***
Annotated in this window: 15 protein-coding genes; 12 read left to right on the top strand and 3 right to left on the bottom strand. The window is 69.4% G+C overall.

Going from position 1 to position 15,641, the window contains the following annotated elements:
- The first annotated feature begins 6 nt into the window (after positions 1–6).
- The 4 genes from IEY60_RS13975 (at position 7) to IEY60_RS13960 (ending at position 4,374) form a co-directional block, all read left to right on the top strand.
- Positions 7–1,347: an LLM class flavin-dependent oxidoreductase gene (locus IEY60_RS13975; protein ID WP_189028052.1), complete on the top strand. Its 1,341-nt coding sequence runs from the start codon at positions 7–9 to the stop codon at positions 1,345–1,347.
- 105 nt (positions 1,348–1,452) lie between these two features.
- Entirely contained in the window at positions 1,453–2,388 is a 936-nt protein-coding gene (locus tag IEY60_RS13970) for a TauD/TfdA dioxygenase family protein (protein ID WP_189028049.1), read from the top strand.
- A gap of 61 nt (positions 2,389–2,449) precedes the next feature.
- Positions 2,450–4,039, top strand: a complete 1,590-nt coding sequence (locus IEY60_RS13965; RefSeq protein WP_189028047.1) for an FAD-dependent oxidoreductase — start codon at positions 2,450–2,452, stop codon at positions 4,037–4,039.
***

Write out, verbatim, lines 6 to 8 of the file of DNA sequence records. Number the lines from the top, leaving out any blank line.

- 105 nt (positions 1,348–1,452) lie between these two features.
- Entirely contained in the window at positions 1,453–2,388 is a 936-nt protein-coding gene (locus tag IEY60_RS13970) for a TauD/TfdA dioxygenase family protein (protein ID WP_189028049.1), read from the top strand.
- A gap of 61 nt (positions 2,389–2,449) precedes the next feature.